IS Case 48: Subacute Infarct in a left MCA distribution
Imaging Sciences URMC 2008
Publication Date: 2009-05-19
A non-contrast CT of the head was unremarkable. Due to the persistent symptoms, a head MRI and MRA were obtained to evaluate for occult mass or vascular abnormality. The MRI revealed an area of high signal within the left basal ganglia, external capsule, and subcortical parietal white matter on diffusion weighted imaging (Fig. 1A) with corresponding low signal on the area diffusion coefficient (ADC) map (Fig. 1B) compatible with restricted diffusion. The area exhibits low signal on T1- and high signal on FLAIR and T2-weighted images (Figs. 2A and B, respectively). There is no abnormal enhancement on post-contrast sequences (Fig. 3). Head MRA revealed patent anterior, middle, and posterior vasculature without malformation.
Subacute infarct in a left MCA distribution.
Cerebral infarction is the third leading cause of death behind heart disease and cancer and is the leading neurologic cause of long-term disability in the United States. Although there are multiple causes, thromboembolic disease is the most prevalent. Most patients present with neurologic deficits, however the clinical findings are often nonspecific. The specificity of diagnosis is markedly improved with adjunct imaging. The early detection of cerebral infarction is important for identifying patients that may undergo targeted treatments such as thrombolysis or thrombectomy.
Although non-contrast computed tomography (NCCT) of the brain is excellent at detecting changes associated with acute infarction, up to 50% of patients with infarcts have no findings on initial CT imaging. MRI, particularly diffusion-weighted imaging (DWI), is highly sensitive for detecting ischemic injury associated with early infarction. On a cellular level, neuronal ischemia leads to failure of membrane ionic channels. This results in the intracellular accumulation of sodium ions followed by a net movement of water into the cell producing cytotoxic edema.; Diffusion of the intracellular water molecules out of the cell is restricted by the cell membranes.
In DWI, an initial gradient pulse disrupts the normal homogenous magnetic field causing the hydrogen molecules of water to spin, or precess. A second gradient pulse is applied with opposite magnitude resulting in spin rephrasing. Under normal circumstances, water molecules freely diffuse in the interval between pulses, resulting in a net reduction of spin rephrasing and decreased signal strength on DWI. However in areas of restricted diffusion, there is no net movement of protons resulting in near perfect spin rephrasing manifest by high signal on DWI.
Diffusion data can be presented as signal intensity (DWI) or as an image map of the apparent diffusion coefficient (ADC). The behavior of water molecules is not symmetric and may show uneven distribution of the ADC when measured in one direction. ADC values are therefore measured in several directions with the combined imaging data composed into an ADC map, producing a direction-insensitive measurement of diffusion. An area of low ADC corresponds to high signal intensity on DWI and represents restricted diffusion. DWI should always be evaluated in conjunction with ADC maps to distinguish true restriction (high on DWI and low on ADC) from lesions with “T2 shine-through” (high on both DWI and ADC).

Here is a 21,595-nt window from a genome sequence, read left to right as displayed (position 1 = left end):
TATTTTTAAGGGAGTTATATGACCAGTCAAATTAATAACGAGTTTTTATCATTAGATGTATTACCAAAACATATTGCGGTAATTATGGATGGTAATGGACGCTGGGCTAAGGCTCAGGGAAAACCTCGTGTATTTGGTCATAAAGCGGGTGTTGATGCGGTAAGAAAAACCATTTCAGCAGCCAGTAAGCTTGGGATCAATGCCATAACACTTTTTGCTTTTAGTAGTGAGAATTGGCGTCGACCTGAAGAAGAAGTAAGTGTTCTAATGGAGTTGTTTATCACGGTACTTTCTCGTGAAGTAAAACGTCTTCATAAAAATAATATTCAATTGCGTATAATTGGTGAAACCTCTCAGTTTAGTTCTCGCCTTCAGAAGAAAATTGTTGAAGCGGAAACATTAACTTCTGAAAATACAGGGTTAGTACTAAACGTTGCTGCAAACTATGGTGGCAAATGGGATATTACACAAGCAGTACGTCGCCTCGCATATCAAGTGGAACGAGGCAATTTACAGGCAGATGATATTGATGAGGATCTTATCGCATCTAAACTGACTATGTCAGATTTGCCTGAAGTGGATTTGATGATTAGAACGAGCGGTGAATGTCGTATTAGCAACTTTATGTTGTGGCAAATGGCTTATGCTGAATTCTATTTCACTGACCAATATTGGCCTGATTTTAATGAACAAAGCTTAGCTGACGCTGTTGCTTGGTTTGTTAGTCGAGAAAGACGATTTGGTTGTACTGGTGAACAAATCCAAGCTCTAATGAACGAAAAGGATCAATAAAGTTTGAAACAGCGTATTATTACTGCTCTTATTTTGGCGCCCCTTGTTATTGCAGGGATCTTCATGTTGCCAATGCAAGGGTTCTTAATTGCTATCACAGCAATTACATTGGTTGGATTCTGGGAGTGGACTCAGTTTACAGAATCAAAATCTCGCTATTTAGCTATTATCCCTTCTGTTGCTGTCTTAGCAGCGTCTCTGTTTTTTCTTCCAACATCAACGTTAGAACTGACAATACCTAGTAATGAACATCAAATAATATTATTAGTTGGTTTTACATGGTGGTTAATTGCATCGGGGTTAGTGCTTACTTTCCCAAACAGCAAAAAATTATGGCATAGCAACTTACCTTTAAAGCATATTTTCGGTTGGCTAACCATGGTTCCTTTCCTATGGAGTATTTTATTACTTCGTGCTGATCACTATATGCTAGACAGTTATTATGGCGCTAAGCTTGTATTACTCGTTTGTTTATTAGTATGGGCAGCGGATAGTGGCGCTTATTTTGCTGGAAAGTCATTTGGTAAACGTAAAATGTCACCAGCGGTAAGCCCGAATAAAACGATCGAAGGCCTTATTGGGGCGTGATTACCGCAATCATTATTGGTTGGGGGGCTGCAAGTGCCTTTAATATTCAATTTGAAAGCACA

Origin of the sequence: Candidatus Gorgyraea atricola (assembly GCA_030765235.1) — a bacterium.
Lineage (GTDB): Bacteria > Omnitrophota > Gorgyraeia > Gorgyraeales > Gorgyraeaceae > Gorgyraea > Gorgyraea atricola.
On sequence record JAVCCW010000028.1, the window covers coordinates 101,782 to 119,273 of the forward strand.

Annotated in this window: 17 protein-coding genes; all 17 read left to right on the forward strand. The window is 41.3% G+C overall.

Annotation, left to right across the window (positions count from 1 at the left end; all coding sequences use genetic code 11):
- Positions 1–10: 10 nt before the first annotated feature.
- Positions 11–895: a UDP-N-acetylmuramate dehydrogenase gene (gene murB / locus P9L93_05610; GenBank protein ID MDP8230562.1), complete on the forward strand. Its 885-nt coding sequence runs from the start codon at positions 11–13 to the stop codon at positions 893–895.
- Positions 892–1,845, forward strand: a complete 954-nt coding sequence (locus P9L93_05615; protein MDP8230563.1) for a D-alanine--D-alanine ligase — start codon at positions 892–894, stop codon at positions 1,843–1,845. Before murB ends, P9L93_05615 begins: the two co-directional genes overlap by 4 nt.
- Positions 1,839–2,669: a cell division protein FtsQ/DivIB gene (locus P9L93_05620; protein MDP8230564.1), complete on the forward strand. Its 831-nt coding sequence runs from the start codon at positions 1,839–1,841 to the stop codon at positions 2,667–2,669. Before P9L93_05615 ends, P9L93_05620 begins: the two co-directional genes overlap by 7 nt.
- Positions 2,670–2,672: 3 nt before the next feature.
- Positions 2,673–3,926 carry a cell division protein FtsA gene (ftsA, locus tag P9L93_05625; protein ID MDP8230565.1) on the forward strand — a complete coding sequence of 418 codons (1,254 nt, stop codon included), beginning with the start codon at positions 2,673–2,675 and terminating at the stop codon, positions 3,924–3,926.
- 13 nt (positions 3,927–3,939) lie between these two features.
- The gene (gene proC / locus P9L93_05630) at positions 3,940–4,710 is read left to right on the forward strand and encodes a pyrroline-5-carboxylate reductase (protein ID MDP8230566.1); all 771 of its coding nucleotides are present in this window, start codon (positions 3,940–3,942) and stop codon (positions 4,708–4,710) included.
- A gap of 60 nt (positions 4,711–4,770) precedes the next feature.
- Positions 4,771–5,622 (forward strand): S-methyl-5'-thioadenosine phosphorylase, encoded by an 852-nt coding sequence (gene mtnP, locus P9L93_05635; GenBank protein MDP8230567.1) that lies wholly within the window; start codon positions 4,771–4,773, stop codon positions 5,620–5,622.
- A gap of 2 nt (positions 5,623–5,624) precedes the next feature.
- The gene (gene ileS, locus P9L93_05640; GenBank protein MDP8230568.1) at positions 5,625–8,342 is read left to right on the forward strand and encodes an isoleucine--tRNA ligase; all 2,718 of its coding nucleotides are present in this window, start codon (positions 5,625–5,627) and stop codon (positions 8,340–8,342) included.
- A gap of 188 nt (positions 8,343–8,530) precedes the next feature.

- Hyperacute (0-24 hrs): Within minutes, reduced proton motion is evident as high signal on DWI and reduced signal on the ADC map. By 2 hours, proton density/intermediate sequences may demonstrate loss of the normal arterial flow void in the occluded artery. Progressive cytotoxic and vasogenic edema results in low T1 and elevated T2 signal by 8 hours from the onset of ischemia.
- Acute (1-7 days): Progressive edema leads to persistent high T2 and low T1 signal. Mass effect on adjacent structures is usually present. The risk for hemorrhagic transformation is greatest in this period (24-48 hrs) due to reperfusion injury; blood products may alter characteristic T1 and T2 findings, however hemorrhage is readily detected on non-contrast CT.
- Subacute (7-21 days): Edema and associated mass effect slowly resolve. Areas of low T1 and high T2 signal may persist, but gradually diminish. The ADC map findings may reverse and become bright, reflecting T2 shine through on the DWI due to vasogenic edema.
- Chronic (>21 days): Edema completely resolves. Areas of irreversible ischemia undergo encephalomalacia with ex-vacuo phenomena—ventricular enlargement and widening of the cortical gyri and fissures. High T2-signal CSF fills the space previously occupied by brain parenchyma.
Perfusion-weighted MR imaging, although not performed in the case presented, may be obtained to identify areas of potentially reversible ischemia.In such instances, contrast enhanced perfusion images demonstrate a much larger area of low signal than the corresponding DWI ischemic core.The “penumbra” indicates potentially reversible ischemia and its presence may be a determining factor in targeted therapies to prevent irreversible damage.
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